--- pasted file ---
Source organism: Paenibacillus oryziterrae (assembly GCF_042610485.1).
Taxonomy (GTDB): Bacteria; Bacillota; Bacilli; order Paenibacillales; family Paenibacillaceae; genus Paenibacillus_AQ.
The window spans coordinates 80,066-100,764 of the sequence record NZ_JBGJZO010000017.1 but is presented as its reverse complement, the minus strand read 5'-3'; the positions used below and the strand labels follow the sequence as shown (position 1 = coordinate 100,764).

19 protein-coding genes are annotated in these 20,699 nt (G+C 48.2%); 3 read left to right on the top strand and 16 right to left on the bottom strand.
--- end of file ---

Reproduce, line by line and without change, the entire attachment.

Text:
Source organism: Paenibacillus oryziterrae (assembly GCF_042610485.1).
Taxonomy (GTDB): Bacteria; Bacillota; Bacilli; order Paenibacillales; family Paenibacillaceae; genus Paenibacillus_AQ.
The window spans coordinates 80,066-100,764 of the sequence record NZ_JBGJZO010000017.1 but is presented as its reverse complement, the minus strand read 5'-3'; the positions used below and the strand labels follow the sequence as shown (position 1 = coordinate 100,764).

19 protein-coding genes are annotated in these 20,699 nt (G+C 48.2%); 3 read left to right on the top strand and 16 right to left on the bottom strand.